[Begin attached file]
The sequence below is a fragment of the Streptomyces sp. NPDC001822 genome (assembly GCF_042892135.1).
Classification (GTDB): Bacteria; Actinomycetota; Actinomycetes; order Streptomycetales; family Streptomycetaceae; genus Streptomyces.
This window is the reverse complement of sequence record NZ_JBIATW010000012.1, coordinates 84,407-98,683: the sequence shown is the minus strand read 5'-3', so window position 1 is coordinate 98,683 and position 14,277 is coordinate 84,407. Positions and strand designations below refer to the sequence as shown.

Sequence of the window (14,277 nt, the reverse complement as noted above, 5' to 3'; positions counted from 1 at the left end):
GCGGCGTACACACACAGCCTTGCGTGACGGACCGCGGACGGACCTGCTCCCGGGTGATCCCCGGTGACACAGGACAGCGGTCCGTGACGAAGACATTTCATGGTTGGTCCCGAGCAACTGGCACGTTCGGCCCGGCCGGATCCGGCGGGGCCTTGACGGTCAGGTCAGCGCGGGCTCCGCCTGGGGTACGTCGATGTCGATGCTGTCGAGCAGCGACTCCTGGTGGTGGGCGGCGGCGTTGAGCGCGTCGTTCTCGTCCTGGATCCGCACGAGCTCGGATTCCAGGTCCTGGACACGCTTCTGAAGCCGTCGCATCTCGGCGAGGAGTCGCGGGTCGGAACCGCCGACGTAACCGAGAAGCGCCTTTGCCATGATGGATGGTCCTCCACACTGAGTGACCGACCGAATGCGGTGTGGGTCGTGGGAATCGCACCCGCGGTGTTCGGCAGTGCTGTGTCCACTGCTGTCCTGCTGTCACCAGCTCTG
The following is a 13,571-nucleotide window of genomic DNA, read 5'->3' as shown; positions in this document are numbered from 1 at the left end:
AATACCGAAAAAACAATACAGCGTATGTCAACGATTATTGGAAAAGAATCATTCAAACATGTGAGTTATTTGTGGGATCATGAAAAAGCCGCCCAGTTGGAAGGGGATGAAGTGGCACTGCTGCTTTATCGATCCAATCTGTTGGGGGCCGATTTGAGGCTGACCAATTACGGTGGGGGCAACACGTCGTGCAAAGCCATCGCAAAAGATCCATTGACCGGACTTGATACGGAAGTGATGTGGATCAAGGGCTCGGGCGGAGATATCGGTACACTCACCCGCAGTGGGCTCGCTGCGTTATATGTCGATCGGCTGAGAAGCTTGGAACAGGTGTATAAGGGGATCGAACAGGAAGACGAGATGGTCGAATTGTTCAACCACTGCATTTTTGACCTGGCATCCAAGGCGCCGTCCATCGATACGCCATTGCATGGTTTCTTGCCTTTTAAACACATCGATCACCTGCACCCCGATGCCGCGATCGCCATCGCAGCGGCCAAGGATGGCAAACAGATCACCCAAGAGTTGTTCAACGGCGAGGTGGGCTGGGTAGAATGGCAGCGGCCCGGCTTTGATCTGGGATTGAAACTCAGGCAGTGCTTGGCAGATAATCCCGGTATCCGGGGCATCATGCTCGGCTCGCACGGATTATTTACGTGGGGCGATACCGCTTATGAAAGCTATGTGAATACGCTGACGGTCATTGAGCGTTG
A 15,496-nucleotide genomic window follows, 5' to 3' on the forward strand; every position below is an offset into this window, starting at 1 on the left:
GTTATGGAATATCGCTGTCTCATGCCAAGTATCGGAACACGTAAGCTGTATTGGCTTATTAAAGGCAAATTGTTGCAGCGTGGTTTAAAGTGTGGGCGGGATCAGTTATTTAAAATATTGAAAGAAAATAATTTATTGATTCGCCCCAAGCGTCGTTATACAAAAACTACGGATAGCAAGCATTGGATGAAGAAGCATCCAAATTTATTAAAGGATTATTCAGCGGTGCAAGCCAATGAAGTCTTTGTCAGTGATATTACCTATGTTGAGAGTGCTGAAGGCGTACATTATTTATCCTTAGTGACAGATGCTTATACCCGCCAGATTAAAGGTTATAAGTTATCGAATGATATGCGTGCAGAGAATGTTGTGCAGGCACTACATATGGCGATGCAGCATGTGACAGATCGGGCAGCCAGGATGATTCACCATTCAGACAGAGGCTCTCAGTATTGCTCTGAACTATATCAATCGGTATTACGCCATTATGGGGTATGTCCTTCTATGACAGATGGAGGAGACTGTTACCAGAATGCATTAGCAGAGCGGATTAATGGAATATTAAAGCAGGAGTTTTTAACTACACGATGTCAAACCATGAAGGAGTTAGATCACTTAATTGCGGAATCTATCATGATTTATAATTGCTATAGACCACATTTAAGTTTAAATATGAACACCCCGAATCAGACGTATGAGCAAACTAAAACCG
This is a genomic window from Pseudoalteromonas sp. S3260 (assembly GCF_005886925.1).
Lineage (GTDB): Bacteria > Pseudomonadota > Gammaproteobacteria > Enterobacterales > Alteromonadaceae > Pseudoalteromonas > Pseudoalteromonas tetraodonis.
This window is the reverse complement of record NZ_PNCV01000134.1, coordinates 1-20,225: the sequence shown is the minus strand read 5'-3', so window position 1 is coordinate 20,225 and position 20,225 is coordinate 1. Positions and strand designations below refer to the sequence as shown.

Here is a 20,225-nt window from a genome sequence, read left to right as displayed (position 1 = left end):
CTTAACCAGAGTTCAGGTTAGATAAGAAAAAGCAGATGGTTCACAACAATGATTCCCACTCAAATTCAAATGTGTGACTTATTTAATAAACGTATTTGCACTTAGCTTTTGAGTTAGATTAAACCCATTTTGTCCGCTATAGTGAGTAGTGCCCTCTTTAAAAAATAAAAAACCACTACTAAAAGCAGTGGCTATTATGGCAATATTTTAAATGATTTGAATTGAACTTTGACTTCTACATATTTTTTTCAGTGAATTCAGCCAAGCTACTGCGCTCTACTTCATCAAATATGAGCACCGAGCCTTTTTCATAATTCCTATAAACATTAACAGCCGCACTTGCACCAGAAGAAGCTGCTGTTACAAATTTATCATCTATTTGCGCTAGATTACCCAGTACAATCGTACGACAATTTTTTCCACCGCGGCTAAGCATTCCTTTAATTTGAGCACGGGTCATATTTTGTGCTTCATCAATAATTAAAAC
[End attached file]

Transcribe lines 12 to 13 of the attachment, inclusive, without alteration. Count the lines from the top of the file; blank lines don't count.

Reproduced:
This window is the reverse complement of record NZ_PNCV01000134.1, coordinates 1-20,225: the sequence shown is the minus strand read 5'-3', so window position 1 is coordinate 20,225 and position 20,225 is coordinate 1. Positions and strand designations below refer to the sequence as shown.

Here is a 20,225-nt window from a genome sequence, read left to right as displayed (position 1 = left end):